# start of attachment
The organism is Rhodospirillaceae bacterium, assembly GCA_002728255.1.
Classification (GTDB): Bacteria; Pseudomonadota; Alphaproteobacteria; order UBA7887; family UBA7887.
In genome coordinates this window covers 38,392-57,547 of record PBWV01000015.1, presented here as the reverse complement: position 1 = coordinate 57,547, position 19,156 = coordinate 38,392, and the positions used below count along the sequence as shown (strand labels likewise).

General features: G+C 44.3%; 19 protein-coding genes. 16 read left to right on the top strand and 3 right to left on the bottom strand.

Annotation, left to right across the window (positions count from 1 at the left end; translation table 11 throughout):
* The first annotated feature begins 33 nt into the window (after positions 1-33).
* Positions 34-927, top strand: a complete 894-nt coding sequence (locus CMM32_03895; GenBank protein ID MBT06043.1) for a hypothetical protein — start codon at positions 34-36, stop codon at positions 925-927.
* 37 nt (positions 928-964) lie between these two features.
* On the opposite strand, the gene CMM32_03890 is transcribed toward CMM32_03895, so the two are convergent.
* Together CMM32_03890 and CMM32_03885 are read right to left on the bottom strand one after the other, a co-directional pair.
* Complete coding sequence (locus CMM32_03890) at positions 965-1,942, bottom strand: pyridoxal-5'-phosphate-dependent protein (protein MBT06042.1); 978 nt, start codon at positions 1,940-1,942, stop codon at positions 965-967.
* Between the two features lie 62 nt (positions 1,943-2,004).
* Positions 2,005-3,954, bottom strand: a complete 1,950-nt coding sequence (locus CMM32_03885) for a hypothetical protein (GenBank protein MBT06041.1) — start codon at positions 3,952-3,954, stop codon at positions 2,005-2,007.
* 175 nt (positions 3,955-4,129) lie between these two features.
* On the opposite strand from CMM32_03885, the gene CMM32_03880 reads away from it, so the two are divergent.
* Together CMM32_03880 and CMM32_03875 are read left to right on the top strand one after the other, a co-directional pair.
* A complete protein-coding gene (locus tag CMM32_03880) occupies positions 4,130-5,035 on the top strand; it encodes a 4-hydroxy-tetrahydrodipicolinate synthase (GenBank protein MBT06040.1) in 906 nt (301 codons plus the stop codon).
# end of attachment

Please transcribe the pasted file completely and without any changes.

The organism is Rhodospirillaceae bacterium, assembly GCA_002728255.1.
Classification (GTDB): Bacteria; Pseudomonadota; Alphaproteobacteria; order UBA7887; family UBA7887.
In genome coordinates this window covers 38,392-57,547 of record PBWV01000015.1, presented here as the reverse complement: position 1 = coordinate 57,547, position 19,156 = coordinate 38,392, and the positions used below count along the sequence as shown (strand labels likewise).

General features: G+C 44.3%; 19 protein-coding genes. 16 read left to right on the top strand and 3 right to left on the bottom strand.

Annotation, left to right across the window (positions count from 1 at the left end; translation table 11 throughout):
* The first annotated feature begins 33 nt into the window (after positions 1-33).
* Positions 34-927, top strand: a complete 894-nt coding sequence (locus CMM32_03895; GenBank protein ID MBT06043.1) for a hypothetical protein — start codon at positions 34-36, stop codon at positions 925-927.
* 37 nt (positions 928-964) lie between these two features.
* On the opposite strand, the gene CMM32_03890 is transcribed toward CMM32_03895, so the two are convergent.
* Together CMM32_03890 and CMM32_03885 are read right to left on the bottom strand one after the other, a co-directional pair.
* Complete coding sequence (locus CMM32_03890) at positions 965-1,942, bottom strand: pyridoxal-5'-phosphate-dependent protein (protein MBT06042.1); 978 nt, start codon at positions 1,940-1,942, stop codon at positions 965-967.
* Between the two features lie 62 nt (positions 1,943-2,004).
* Positions 2,005-3,954, bottom strand: a complete 1,950-nt coding sequence (locus CMM32_03885) for a hypothetical protein (GenBank protein MBT06041.1) — start codon at positions 3,952-3,954, stop codon at positions 2,005-2,007.
* 175 nt (positions 3,955-4,129) lie between these two features.
* On the opposite strand from CMM32_03885, the gene CMM32_03880 reads away from it, so the two are divergent.
* Together CMM32_03880 and CMM32_03875 are read left to right on the top strand one after the other, a co-directional pair.
* A complete protein-coding gene (locus tag CMM32_03880) occupies positions 4,130-5,035 on the top strand; it encodes a 4-hydroxy-tetrahydrodipicolinate synthase (GenBank protein MBT06040.1) in 906 nt (301 codons plus the stop codon).